On August 6, 1989, I wrote a press statement – this was a very important day for me since it was the anniversary of the bombing of Hiroshima. Since I was a leader of the anti-nuclear movement and antinuclear power movement, I’d had the privilege and honor to visit Japan in 1984 and, ever since then, the hospitals and the hibakusha in Hiroshima and Nagasaki had been on my mind. I was trying to make August 6 a global day, a European day, and a German day of commemoration in order to build up this notion of a European or global memory. As a German, as the daughter of a Protestant minister in an anti-Nazi family, and as a feminist too, I have to think about memory — including the broader sense of body memory and the destruction of nationalist and patriarchal memories. We women for peace didn’t have much money or hard power, so I had to use soft power more intelligently. That meant including this element of memory. I tried to do this in the 1980s as part of Women for Peace and the European peace movement. I don’t like unified memories, even the good ones. They have to be in dialogue with one another in some way.

I made this declaration on August 8, 1989 at the Berlin Wall. I’d wanted to go to a meeting of East European environmentalists that was taking place a little bit outside of Berlin in East Germany. I knew how important that meeting was at that moment. I had the feeling that I was part of a tide now. I had to see how we could swim in it and not drown. I wanted to go there. I was a member of the European Parliament: they must let me in! But they didn’t let me in. I hadn’t been allowed to enter East Europe and East Berlin since 1982 or 1983. I was so angry. I thought, at least I will do a press declaration.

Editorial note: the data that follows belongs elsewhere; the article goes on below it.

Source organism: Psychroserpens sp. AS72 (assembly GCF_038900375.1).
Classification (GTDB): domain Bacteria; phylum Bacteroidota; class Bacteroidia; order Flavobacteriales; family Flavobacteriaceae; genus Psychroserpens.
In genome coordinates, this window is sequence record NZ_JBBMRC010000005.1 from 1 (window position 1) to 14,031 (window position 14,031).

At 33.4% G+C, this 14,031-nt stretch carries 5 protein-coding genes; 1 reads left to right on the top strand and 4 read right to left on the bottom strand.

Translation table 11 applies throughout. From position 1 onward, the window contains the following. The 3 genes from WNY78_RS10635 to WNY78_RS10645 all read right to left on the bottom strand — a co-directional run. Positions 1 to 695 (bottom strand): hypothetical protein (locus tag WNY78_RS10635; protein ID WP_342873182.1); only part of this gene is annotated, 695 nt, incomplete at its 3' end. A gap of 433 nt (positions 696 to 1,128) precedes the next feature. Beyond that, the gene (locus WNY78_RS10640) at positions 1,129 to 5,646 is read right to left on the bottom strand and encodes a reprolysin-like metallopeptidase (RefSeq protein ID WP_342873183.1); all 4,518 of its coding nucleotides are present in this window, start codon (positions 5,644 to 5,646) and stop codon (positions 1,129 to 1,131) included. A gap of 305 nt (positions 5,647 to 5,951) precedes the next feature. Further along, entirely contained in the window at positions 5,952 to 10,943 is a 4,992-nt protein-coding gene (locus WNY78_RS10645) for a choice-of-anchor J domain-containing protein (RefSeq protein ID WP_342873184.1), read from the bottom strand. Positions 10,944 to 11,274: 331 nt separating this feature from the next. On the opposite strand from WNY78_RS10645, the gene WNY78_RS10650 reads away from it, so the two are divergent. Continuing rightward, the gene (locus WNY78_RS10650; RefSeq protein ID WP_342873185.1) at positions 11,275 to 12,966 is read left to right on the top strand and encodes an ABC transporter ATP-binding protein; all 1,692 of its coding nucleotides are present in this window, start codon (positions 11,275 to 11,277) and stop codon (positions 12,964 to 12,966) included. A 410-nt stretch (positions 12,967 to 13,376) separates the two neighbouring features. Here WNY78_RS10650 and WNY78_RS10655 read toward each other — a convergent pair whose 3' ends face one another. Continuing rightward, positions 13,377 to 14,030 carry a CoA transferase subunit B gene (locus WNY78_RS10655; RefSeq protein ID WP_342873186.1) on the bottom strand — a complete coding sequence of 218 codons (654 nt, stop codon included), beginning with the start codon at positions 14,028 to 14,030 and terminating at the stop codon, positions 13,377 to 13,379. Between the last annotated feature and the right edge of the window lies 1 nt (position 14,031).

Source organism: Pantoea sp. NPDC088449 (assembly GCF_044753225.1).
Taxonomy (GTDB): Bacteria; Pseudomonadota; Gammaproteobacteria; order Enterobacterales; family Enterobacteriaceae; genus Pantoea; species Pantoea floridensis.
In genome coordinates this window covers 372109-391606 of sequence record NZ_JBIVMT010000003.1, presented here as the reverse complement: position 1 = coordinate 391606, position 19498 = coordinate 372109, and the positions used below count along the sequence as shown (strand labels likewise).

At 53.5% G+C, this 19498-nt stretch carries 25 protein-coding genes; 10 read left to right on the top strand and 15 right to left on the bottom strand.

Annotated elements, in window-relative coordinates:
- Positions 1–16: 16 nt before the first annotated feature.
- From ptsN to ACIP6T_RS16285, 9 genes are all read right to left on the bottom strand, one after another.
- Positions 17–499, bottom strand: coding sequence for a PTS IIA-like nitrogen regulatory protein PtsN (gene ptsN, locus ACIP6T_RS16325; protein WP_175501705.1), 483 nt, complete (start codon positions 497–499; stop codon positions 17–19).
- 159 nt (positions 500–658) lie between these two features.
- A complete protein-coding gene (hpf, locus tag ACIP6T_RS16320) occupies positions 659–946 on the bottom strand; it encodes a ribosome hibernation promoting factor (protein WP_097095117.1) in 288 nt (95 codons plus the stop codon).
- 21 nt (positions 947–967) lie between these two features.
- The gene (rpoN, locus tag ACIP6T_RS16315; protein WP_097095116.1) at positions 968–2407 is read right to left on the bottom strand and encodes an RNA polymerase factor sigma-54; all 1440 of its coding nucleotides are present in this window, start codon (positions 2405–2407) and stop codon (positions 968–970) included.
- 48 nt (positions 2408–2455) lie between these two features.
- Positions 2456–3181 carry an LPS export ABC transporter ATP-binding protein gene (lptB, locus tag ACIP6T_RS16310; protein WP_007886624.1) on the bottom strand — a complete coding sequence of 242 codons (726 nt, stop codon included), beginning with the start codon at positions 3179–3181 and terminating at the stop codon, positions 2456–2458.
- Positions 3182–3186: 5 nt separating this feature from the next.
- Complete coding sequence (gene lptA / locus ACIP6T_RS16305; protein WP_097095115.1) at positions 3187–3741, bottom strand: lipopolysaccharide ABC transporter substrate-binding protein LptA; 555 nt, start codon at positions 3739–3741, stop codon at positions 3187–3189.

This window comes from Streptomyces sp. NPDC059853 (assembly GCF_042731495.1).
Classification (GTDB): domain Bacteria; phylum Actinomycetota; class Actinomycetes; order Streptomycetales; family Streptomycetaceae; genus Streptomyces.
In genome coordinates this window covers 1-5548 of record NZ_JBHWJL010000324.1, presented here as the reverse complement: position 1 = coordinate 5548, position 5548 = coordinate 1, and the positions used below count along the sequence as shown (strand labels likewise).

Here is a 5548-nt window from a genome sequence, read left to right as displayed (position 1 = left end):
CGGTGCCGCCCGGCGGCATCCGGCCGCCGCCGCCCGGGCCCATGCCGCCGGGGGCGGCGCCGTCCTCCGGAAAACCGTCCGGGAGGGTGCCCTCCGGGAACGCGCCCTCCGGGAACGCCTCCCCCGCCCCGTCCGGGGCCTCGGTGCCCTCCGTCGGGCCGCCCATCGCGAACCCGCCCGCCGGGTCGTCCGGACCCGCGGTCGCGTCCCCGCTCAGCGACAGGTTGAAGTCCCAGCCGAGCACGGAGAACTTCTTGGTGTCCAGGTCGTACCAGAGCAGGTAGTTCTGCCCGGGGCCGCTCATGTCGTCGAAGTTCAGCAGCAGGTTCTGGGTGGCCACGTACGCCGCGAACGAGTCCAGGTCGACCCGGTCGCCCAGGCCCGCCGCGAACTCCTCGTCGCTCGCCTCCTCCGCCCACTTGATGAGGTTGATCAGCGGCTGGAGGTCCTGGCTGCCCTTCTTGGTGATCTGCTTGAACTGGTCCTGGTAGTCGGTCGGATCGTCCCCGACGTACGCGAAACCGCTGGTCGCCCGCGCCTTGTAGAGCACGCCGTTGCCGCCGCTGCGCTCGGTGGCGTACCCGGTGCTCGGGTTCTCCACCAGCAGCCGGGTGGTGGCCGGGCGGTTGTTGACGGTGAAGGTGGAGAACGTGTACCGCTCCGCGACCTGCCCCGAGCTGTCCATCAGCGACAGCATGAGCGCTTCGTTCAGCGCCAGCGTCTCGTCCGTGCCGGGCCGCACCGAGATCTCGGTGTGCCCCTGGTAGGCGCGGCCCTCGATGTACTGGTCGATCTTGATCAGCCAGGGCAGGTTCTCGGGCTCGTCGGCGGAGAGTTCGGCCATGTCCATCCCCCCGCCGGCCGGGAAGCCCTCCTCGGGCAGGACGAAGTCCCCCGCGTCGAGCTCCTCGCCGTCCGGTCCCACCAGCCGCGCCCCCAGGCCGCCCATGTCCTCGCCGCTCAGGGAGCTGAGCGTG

In this declaration I wrote that if the GDR, about to celebrate its 40th birthday on the 7th of October, would not change itself, then it would either break down or be forgotten in history. I made it clear: at 40, you have to reform yourself, and if you don’t you will have big problems. That was a wonderful prediction. The Left newspaper Die Tageszeitung threw that press declaration in the garbage.

Why did they do that?

This was a Left newspaper that was normally on the side of the dissidents. But we were such a small minority that really knew what was happening in 1989, such a small minority of the scientists and journalists and the Left and the Green activists and even the dissidents of the GDR. The ones who were intellectually best prepared for the changes were Charter 77 and part of the Solidarnosc. It was Charter 77 that wrote to us in 1983 that we had to debate the German question. But the German Left and the majority of the Greens, except for me and maybe three others, considered the question of German reunification to be right-wing and a return to the “Fourth Reich.”